Plus one interesting item is that the Georgian Air Force currently is being trained in the use of the the Israeli modified F-16 in Arizona and Alaska. Now if those end up in Georgia the Russians will be in a terrible tactical bind. Will they expose their latest equipment to the possibility of another humbling defeat or try to widen the war faster than the tactical edge the Georgian might have in air assets can be used.

    What a mess!

    Some websites, CNN and Atlantic Review, are currently being buried by pro-Russian postings that refer back to Kosovo as a rationale. Except that in 1992, Russia was acknowledged as the successor state to the USSR, and agreed to recognize the territorial integrity of Georgia with no codicils attached. Whereas the UN and Nato via the Dayton Accords did indeed promise to respect Serbian territorial claims in Kosovo but only if the Serbs basically showed that they were not going to kill every Kosovar and the sheep in the country.

    Plus my point was that we simply do not know what type of aircraft were claimed to have been shot down. There are huge differences between fighters, ground attack and attack bombers. And when you are dealing with one country that is essentially 2nd world and capable of generally killing its own citizens we simply cannot judge just how useful their military is vs. someone that is willing to shoot back and has the capability to do so. I suspect that the Russians will fall back on the only tactical success it has had in decades and use Chechnya as its model. Which means it will wage war against civilians and level any point of real or imagined resistance.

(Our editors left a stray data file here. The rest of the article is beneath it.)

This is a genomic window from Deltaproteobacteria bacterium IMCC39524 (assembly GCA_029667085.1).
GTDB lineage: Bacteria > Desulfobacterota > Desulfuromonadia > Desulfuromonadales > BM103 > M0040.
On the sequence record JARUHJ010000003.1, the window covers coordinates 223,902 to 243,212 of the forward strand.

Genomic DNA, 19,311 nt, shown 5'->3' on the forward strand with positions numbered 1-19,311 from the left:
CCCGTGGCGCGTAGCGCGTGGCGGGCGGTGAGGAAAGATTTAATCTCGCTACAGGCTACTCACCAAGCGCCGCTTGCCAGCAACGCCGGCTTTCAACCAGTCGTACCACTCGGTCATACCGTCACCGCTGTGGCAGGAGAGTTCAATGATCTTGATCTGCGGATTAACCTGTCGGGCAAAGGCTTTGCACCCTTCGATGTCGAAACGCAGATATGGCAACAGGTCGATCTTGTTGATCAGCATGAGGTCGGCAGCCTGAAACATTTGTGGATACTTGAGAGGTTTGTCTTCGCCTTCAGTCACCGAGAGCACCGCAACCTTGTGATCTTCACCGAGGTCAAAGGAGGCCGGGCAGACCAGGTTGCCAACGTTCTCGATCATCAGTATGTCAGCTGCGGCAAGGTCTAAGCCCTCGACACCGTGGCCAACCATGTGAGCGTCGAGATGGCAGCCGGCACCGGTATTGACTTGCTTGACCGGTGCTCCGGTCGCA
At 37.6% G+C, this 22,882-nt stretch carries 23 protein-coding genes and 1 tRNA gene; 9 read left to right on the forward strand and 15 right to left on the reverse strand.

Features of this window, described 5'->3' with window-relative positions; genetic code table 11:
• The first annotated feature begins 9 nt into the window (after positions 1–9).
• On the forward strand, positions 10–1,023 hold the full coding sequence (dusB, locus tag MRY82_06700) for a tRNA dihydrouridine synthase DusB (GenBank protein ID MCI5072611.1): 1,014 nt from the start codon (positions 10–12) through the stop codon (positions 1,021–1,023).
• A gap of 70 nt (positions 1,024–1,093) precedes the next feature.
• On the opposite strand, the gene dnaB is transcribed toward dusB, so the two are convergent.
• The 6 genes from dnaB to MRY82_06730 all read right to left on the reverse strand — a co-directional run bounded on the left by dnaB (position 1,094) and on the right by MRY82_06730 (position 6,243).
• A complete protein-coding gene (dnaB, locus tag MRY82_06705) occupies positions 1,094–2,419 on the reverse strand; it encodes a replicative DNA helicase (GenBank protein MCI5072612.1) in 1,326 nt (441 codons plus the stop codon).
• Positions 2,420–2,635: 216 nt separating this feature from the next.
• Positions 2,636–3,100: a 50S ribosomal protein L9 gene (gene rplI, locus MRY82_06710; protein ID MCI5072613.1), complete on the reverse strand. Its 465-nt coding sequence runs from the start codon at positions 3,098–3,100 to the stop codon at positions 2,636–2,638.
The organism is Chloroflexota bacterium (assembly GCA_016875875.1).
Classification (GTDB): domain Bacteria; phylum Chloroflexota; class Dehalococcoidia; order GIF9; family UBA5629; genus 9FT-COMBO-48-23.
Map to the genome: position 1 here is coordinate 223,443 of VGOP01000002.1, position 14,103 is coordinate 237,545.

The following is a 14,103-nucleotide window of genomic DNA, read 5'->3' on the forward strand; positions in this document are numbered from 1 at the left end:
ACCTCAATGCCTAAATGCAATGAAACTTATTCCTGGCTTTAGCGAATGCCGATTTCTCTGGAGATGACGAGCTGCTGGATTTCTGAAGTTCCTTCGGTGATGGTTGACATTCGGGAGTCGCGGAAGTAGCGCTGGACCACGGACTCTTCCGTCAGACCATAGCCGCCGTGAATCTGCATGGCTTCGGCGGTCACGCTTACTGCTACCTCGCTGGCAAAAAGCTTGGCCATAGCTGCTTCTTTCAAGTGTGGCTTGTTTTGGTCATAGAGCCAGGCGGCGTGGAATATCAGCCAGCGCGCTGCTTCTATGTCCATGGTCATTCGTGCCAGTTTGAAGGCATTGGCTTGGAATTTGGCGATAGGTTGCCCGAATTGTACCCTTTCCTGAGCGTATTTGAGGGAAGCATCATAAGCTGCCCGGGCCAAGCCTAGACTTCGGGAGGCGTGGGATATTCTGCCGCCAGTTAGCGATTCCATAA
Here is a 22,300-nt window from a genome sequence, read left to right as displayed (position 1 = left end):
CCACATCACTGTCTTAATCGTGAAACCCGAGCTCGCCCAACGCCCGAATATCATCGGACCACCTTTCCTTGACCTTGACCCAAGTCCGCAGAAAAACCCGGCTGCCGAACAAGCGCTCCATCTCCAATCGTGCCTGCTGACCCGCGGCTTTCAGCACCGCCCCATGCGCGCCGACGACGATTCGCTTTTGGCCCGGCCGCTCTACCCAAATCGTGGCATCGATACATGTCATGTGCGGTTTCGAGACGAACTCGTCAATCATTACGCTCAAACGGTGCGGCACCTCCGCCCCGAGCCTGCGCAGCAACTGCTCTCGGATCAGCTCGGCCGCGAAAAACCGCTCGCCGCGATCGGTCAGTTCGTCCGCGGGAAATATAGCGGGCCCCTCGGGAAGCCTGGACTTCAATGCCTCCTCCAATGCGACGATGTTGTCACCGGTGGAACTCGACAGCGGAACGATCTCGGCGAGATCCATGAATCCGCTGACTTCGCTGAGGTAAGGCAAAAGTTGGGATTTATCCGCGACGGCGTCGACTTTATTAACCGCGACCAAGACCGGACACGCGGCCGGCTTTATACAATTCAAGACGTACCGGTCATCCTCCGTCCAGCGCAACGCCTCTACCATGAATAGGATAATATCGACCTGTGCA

8. Fausta Says:

    What a mess indeed, Pat!

    Please keep us posted on more information.

  9. Pat Patterson Says:

    A very good summary of the strategic situation via a column by Ralph Peters in today’s New York Post. And after finally finding a topographical map of the area the Russian situation is much more delicate than I had initially assumed. Plus I didn’t realize that The Ukraine is resupplying the Georgians which should make the Russophiles in that country really happy.


  10. Pat Patterson Says:

    Ah, time for glasses!


  11. Fausta Says:

    At least two, and possibly four, Russian jets have been shot down while attacking Georgian bases

    Hugo’s going to have a heck of a time trying to get his cash back, for sure! I don’t believe the Russians take MasterCard.

  12. Anthony (Los Angeles) Says:

    Checking the comments under Wretchard’s article at PJM, there are reports the Georgians have severely wounded the Russian general leading the invasion.

    Go, Georgia.

  13. Fausta Says:

    Reuters, Russian general wounded in Georgia’s rebel region “The commander of the Russian troops sent to help separatists in Georgia’s breakaway region of South Ossetia was wounded in an exchange of fire with Georgian forces on Saturday, Russian state television reported.”

  14. Anthony (Los Angeles) Says:

    Score one for the good guys.